Money is the primary reason that a lot of us work, in addition, of course, to the natural human need to feel accomplished and important. The amount of money an individual makes says a lot about them. It shows what their employer thinks they are worth, whether they are educated or not, and whether they have an extraordinary skill worth paying a little extra for. Usually one’s salary increases with their skill level and experience. Sometimes, however, companies forget about giving that ten percent salary increase one year and you are left wondering whether or not you should go in and talk to your employer about your salary. Sometimes an individual starts out in a position that is paying them way below what they should be making, but they take the job because they are worried they won’t find another one (especially in this economy) or because they assume that their employer will eventually see that they should be paying them more. When these people don’t get the money they think they deserve, they start thinking about walking into their boss’s office to ask for a salary increase.
The most important time, and maybe your only real opportunity, to negotiate for a higher salary is when you are starting a new position. This is when the employer will ask you, “So, what is your salary expectation?” While this can be an awkward question, especially to those just starting out in the workforce, it is an important one that needs to be thoroughly thought out before you even step into the interview room with the employer. My first job interview out of law school was with a corporation. Before I even left for the interview my husband told me to be prepared to answer the all-important salary question. I brushed this suggestion off, thinking that the employer would know what they wanted to pay me. Lo and behold, I was asked what I thought I should be paid. While I provided the interviewer with an option, it was not a narrow enough option. In the end I got the job, but I was making next to nothing (although I got salary bumps per me passing the bar exam and upon one year of working there). Looking back I now see that I should have been prepared to negotiate my salary at the interview. So, if you are in a position in which you are being offered a new job and have the ability to really negotiate your salary, make sure you think about what you want to be making, what you should be making, and what you are worth to the employer. Tell the employer what your salary expectation is and stay firm.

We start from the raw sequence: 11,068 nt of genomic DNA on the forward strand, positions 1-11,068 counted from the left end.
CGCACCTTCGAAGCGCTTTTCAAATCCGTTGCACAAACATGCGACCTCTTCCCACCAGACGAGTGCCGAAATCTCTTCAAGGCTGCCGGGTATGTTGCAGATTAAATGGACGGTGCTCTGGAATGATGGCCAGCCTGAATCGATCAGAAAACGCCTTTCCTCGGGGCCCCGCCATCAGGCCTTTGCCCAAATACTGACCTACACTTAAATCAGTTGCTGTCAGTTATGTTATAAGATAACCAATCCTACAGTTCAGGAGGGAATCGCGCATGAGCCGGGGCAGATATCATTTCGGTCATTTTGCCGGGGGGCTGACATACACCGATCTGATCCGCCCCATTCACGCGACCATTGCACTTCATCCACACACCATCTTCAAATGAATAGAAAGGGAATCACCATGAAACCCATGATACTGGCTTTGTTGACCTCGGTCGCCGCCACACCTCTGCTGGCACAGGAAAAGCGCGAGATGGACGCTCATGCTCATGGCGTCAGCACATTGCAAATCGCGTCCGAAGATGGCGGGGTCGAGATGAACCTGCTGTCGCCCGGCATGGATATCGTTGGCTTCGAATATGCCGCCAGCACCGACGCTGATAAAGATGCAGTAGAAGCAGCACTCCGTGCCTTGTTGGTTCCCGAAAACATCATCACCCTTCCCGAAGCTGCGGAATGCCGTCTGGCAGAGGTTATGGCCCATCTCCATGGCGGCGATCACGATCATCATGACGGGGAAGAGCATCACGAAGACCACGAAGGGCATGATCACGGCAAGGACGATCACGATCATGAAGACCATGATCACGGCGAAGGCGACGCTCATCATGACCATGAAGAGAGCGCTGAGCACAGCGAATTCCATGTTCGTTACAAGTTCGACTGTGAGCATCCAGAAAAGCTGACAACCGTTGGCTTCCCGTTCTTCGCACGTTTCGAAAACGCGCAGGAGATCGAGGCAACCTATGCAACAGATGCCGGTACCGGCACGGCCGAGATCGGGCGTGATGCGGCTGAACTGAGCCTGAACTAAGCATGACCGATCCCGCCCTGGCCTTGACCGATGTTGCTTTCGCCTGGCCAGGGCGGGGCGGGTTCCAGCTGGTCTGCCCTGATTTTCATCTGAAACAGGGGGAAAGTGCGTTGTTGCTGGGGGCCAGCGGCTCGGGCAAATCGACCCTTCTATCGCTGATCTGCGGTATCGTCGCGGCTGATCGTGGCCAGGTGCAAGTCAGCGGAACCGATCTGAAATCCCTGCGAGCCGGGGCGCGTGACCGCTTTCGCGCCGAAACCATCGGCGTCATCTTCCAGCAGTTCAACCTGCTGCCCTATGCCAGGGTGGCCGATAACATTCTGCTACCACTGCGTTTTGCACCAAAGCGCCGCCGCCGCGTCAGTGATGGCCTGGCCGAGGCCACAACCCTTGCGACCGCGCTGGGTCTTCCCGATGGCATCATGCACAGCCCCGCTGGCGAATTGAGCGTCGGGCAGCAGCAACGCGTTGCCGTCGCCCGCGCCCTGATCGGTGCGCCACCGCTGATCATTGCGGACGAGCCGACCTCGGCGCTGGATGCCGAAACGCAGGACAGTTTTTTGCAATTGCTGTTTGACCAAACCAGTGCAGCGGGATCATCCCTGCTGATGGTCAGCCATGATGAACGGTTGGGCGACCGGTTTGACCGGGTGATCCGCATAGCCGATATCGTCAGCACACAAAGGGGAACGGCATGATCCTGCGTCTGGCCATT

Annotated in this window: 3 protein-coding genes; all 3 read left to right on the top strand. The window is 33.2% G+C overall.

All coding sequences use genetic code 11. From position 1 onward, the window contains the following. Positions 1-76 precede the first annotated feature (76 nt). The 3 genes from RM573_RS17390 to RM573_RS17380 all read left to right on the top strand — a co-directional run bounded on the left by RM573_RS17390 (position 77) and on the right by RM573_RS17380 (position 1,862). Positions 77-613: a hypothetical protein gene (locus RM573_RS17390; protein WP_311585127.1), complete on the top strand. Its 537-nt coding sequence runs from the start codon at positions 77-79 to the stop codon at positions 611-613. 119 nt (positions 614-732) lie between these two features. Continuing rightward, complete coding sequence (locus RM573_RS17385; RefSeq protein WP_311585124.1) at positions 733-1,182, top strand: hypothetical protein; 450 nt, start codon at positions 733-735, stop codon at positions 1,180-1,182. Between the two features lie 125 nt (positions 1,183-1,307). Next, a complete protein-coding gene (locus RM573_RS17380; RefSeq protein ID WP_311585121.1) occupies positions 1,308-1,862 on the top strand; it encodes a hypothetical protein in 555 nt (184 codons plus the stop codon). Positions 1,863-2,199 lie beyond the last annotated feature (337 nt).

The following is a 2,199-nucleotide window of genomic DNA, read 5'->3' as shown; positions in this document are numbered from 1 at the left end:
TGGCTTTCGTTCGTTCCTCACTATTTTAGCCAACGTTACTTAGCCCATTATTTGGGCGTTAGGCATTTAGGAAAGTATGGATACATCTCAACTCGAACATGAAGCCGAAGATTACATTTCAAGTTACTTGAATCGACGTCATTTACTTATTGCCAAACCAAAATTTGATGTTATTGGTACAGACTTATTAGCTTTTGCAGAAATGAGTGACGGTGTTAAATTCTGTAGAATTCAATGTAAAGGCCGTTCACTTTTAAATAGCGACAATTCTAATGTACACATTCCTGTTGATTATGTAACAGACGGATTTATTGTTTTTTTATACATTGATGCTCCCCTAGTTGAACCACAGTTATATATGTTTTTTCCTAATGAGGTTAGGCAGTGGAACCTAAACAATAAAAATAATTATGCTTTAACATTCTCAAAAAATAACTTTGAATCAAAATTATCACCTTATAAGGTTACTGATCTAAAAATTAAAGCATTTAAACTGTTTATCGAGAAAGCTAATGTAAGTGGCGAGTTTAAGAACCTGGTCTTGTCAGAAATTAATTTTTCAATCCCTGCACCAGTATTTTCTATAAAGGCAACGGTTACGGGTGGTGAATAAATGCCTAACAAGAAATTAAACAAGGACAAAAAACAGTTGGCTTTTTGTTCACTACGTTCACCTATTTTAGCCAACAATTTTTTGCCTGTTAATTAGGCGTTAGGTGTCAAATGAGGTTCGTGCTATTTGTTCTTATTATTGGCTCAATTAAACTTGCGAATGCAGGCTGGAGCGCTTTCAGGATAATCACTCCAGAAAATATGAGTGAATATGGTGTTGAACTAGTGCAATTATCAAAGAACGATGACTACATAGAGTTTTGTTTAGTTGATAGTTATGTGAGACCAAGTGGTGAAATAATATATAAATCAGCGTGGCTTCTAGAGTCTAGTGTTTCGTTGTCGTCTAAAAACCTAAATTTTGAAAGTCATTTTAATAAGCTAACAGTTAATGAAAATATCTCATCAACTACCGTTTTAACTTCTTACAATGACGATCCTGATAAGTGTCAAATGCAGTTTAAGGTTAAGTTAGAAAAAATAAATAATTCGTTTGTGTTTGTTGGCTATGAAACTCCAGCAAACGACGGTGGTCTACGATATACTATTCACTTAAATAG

If you are not in a position to change jobs and negotiate your salary, negotiating your salary may be a little trickier and uncomfortable. Before you walk into your boss’s office here are some things you should consider:
What Are You Worth?